San Francisco 49ers CEO Jed York told the media back in early January that he wanted a partnership between his head coach and general manager. He would not commit to which role he would hire first, but it turned into, hire the coach then figure out a GM with whom he could work. John Lynch got in Kyle Shanahan’s ear, and next thing we know, Lynch and Shanahan are the pairing.
It seemed like Kyle Shanahan had the leverage to control as much of the roster as he would want. In the end, the split of duties puts the two men into a position where they will need to work together effectively. Lynch would not get into specifics during his Monday conference call, but Jim Trotter heard from the 49ers that Lynch would have control of the 90-man roster, and final say over the draft and free agency, while Shanahan would have final say on the 53-man roster. That means roster cuts are up to him.
Over the past few years, Trent Baalke had full roster control. That covered the 90-man roster, but by all accounts it covered the 53-man roster as well. In splitting up these duties between Lynch and Shanahan, I can see how it requires more communication and partnership between the two men. Even if Lynch or Shanahan had full control there should still be significant communication, but in this case it is required even more so. Shanahan will have very specific things he is looking for on his 53- and 46-man rosters.
I imagine the offseason is going to feature regular meetings between the two men, and the rest of the coaching staff. I have no idea how effective they will be in securing the proper talent, but they are hopefully off on the right foot in creating a strong collaboration, a partnership.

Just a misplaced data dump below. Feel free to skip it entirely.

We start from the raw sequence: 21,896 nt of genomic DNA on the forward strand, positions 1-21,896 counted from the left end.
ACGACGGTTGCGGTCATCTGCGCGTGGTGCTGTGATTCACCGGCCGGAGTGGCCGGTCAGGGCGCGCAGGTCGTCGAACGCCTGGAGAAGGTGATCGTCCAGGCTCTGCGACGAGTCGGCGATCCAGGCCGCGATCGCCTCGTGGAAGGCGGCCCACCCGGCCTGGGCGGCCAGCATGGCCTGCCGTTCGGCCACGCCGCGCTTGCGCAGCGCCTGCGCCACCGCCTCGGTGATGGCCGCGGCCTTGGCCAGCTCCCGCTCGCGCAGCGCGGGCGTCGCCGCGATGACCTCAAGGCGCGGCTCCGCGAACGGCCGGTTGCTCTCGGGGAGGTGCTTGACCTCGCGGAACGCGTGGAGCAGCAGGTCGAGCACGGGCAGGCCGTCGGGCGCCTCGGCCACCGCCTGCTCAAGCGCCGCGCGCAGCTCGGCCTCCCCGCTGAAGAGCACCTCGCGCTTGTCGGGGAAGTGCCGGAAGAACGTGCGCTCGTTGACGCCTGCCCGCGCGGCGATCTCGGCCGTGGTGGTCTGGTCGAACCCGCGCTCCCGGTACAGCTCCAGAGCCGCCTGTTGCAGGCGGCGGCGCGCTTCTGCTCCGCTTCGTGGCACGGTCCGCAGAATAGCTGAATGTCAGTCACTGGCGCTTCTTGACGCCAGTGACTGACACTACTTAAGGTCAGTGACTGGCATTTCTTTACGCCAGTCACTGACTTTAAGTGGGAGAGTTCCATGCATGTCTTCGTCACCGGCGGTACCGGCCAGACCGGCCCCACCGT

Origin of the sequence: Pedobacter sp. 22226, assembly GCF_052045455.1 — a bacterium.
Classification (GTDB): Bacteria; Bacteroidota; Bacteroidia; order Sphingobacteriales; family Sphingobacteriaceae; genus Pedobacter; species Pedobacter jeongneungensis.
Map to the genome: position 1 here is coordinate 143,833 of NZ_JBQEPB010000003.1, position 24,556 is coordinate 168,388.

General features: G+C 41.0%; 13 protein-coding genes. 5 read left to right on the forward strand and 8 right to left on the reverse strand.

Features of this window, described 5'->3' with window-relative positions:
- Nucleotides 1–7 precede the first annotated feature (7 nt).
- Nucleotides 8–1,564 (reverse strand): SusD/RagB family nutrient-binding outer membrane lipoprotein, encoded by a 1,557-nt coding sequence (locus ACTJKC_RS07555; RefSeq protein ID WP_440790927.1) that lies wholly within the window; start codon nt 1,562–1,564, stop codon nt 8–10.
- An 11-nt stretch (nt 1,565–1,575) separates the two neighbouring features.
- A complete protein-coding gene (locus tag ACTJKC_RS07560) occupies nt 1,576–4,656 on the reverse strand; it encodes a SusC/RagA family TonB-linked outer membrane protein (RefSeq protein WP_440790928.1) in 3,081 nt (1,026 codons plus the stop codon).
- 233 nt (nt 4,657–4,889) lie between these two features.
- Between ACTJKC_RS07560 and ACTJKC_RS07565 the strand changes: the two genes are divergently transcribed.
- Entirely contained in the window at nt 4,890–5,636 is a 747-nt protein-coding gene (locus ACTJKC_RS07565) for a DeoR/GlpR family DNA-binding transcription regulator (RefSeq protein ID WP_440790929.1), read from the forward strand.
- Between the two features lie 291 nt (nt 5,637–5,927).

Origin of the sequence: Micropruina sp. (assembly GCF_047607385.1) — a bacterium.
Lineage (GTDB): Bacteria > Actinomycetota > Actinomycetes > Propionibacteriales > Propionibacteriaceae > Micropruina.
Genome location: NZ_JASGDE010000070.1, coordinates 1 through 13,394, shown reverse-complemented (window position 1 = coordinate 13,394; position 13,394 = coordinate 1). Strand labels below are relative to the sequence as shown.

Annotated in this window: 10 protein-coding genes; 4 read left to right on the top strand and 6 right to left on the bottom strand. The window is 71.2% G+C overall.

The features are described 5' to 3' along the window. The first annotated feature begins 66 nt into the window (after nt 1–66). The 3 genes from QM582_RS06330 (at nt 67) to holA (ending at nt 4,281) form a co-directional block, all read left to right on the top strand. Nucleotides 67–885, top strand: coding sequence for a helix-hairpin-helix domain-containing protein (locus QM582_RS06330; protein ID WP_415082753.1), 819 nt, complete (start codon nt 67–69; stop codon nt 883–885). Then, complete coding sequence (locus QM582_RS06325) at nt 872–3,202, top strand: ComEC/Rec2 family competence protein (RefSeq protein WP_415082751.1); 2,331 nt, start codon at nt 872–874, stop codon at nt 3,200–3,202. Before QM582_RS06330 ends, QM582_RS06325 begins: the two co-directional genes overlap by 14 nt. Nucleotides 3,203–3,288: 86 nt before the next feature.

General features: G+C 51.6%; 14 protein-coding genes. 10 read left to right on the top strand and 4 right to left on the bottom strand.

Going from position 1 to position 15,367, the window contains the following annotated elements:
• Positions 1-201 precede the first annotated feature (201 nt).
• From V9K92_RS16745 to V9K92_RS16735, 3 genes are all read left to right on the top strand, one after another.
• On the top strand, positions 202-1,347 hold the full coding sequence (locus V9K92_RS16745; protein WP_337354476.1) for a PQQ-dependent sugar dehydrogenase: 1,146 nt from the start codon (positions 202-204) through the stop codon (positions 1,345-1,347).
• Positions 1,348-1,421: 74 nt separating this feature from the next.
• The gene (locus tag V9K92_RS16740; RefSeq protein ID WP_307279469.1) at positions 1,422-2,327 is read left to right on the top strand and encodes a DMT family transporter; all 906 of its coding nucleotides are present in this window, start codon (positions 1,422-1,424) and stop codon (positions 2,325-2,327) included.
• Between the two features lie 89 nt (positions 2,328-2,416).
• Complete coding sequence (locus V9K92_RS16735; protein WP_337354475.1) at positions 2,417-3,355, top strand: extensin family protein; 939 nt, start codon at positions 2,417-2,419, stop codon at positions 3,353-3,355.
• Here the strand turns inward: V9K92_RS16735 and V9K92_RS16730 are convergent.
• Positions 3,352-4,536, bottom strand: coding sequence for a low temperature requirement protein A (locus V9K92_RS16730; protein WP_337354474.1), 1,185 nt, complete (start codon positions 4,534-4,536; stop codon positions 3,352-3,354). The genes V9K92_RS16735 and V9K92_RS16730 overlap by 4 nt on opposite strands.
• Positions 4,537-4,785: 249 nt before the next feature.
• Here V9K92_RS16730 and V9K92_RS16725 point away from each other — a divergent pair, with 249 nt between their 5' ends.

Here’s what Lynch had to say when asked about what he is in charge of and what his say is with the roster decisions:
“I think a lot of those things are specifics that we’ve got to get to the point where the final strokes, I would say, as we get our head coach in order and all of those things. I can tell you that from the outset, what has been communicated to me is that we really want this to be a true partnership. Jed’s communicated that. Paraag has communicated that. That’s my wish. One of the great things, and I spoke earlier, and this doesn’t ensure you success, but I can tell you, one thing from being a broadcaster, you get invited into people’s buildings and like I said, this wasn’t like I’m sitting in there taking notes, stealing institutional knowledge. But, you do sit down with head coaches. You talk with management in the places you are. And I think the one common denominator that I’ve seen when I talk to folks, in places where they have successful cultures and results, everyone’s working in the same direction. In places that are inconsistent or are consistently poor franchises, you can see it because you can feel it because people from one side are coming up and saying, “Hey, if I had any players, we could get this thing going.” Management is saying, “Hey, if we had some guys coaching these guys.” That’s not what we’re going to be. We’re going to strive to create a culture where everyone’s working together. I think that’s one of my strengths. It’s something that I’ve done throughout my career is I’ve had an ability to bring people together. I’ve been out front oftentimes. I’ve been named captain. On a broadcast crew, you’re out front and I think that’s a strength of mine and whoever this head coach is going to be, that will be something that we all understand, that we’re likeminded in our pursuit of winning a championship. Also, making a real positive impact in the community in which we play. Making our fans proud is something that we’re going to be all about.”